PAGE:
Can’t commit to change? Here’s why.


I work with a lot of people who know what they “should” do or what’s in their overall best interest; whether that concerns their mental health, physical well-being or any of their relationships.

I could give you a long list of stuff to do to lose weight, communicate better, move more or stop procrastinating. I find that most people, though, have more than enough tips, tricks, strategies and plans at their disposal to do what it is they want to do.

But what if you’re just not doing it? Why is that?

Consider this: Maybe it’s time to stop making yourself promises and step into commitment. 

Some people think a promise and a commitment are the same thing, and they’re not. I’m reading a fantastic book this summer called Commit to Win, and this…this, I love:

“…a promise is the potential start of something, while a commitment is an attachment to a goal that shows up with action. If you understand this difference, you’ll be ahead of most.”


I made a promise to my husband 16 years ago this week on our wedding day.  I am committed to the life we’ve created together even when it’s hard. Or boring. Or chaotic.

 I like to look at it this way: Your commitment is the practice of your promise.

Your commitment to your healthier body, more fulfilling work, or a meaningful relationship is a mixture of both what you want to do and what you have to do. When both the “want to” and “have to” forces are present, commitments are strong.

When I lost nearly 40 lbs. three years ago, I started practicing my promises. I wanted to lose weight and not feel like I was in food jail or that I had to bust my ass working out to the point of pain.

And how did I make it happen?

I made a million little choices every single day that changed my brain and my life. And my body. My work. My marriage. My mothering.

I actually just wrote a list of my personal “want-tos” and “have-tos” for this post and deleted it. The way you take care of yourself and whatever you want to change or grow into can look wildly different from the way I do it.

Maybe I eat more or less sugar than you do. Or I still eat dairy. Maybe the number of times I move my body on purpose each week would look either impossible to you or like chump change.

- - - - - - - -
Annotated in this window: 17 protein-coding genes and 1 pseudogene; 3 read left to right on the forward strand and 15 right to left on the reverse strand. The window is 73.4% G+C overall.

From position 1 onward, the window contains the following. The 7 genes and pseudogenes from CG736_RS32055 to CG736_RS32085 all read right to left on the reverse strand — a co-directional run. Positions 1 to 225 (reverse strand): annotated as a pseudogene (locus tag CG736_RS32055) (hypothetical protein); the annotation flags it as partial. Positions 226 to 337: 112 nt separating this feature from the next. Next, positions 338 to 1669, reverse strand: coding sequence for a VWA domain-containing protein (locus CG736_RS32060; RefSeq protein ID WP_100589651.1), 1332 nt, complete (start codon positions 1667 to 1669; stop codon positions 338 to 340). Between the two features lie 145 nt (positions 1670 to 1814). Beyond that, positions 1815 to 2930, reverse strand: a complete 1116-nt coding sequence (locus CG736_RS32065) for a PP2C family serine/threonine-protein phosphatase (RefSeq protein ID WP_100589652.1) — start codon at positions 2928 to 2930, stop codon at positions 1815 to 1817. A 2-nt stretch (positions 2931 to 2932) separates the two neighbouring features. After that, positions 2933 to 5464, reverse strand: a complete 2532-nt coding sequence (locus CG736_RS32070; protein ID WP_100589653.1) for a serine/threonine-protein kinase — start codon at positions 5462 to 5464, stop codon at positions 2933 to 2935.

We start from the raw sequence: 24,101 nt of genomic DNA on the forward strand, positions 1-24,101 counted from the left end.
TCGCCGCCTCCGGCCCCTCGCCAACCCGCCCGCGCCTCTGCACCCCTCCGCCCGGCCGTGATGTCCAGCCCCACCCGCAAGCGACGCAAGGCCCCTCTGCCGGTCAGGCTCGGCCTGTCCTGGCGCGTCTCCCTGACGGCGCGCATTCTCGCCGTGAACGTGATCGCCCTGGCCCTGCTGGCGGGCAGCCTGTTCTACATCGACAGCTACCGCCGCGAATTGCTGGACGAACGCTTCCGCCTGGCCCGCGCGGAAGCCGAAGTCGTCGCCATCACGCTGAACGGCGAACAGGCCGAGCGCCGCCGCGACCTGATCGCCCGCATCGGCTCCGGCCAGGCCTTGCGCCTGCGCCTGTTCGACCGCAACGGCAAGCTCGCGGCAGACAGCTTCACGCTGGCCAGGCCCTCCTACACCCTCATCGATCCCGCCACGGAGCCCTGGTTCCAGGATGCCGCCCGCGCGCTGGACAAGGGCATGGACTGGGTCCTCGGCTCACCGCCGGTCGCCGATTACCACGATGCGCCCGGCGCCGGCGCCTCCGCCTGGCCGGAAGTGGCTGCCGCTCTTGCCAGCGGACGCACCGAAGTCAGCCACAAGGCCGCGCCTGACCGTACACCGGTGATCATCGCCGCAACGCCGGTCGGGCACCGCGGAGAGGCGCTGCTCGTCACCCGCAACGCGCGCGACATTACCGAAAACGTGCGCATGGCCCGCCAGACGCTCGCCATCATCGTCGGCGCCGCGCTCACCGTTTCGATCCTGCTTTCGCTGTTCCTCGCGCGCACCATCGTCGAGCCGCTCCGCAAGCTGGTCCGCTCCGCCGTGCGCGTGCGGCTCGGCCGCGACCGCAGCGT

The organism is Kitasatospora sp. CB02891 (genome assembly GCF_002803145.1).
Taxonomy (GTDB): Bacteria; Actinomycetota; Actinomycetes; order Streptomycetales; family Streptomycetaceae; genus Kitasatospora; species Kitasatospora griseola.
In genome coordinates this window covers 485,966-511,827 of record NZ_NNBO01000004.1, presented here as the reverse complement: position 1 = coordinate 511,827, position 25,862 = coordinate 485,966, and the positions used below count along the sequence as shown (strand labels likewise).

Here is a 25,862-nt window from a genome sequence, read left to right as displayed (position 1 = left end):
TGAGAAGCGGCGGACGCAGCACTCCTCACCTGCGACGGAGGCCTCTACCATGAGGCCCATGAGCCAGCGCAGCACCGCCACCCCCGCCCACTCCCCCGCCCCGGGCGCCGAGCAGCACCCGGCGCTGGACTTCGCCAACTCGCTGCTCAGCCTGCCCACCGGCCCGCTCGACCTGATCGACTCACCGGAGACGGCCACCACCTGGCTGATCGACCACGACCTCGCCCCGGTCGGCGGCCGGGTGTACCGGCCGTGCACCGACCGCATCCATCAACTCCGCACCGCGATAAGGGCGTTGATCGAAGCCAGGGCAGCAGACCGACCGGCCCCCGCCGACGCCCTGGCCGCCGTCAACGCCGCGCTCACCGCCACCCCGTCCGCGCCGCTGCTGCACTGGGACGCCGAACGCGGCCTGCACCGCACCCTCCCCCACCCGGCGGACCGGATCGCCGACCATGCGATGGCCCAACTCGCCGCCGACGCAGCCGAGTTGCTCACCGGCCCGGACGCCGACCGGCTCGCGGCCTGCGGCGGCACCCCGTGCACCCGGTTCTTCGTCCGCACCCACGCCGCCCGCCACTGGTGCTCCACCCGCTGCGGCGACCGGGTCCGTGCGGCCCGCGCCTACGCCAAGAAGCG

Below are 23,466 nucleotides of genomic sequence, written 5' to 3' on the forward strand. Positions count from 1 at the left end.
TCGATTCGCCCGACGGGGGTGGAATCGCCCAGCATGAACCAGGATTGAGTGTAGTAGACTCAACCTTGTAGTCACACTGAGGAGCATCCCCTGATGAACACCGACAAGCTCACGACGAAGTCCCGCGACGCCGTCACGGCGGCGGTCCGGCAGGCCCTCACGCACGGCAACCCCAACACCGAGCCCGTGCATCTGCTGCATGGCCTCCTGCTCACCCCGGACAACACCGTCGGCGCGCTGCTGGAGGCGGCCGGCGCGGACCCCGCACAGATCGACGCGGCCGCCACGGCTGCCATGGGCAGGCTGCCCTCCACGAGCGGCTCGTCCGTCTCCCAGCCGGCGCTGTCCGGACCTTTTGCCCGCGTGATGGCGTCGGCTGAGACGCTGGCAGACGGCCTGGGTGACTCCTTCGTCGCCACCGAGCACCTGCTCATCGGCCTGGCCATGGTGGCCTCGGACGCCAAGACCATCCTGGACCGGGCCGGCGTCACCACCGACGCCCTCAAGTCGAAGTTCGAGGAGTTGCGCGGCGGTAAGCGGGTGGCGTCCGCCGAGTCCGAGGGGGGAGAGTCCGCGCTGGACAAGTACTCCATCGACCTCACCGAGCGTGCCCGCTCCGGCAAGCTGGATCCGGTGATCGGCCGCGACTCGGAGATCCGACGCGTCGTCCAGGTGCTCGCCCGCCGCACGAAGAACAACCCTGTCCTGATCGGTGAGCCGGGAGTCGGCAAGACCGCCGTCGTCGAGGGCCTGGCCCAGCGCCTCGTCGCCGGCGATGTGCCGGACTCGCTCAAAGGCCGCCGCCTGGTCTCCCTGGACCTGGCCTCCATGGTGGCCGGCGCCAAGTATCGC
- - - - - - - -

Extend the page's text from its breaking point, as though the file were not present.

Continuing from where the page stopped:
You have to decide what it is that you want and align that with what you have to do to make that happen. When I work with my clients, we break it down into exactly what that looks like, just for them. And — this is very important — you need to know why you want the change.

For now, take the step of examining whether you’re coughing on the fumes of a promise or breathing in the expanse of your commitment.

And here’s something to use right now to shift into commitment this week:

I have followed and worked with another coach and writer named Stephanie St. Claire for over a year now. She does beautiful work in the world; it’s worth your time to check out her site.

Last month, Stephanie posted something in a private Facebook group where I’m a participant and what she said really impacted the way I look at my own commitments. Maybe this will help you, as well:

Emotional voting. Don’t do it. 

Whatever it is that you’re committed to doing for the week that is serving you to make changes or achieve a goal, don’t get into a mental space of emotionally voting on whether you feel like doing it or not.

You can usually tell this is happening when you’re weighing ideas like this:

  • Maybe I’m too tired.
  • Maybe later.
  • This really won’t make a difference anyway.
  • The people I work with are assholes and nothing will ever change.
  • He / She always reacts that way, so why should I change anything?
  • It’s too late.
  • Too crowded.
  • Just this once.

You owe it to yourself to shut that shit down. Do what it takes to make it non-negotiable. I put things that are that important to the way I want to live on my calendar, just like I do my clients or appointments connected to my husband or kids.

And give yourself time to let your perceptions shift. Be patient with yourself.

Your commitment isn’t a destination or an arrival — it’s the unfolding of your life.

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2 thoughts on “Can’t commit to change? Here’s why.

  1. Amen, Sister. Making me rethink a lot of things this morning.

  2. Frannie Pants

    Such great advice! I find myself committed to some things, but not others. Always making excuses for giving up. Time to rethink that!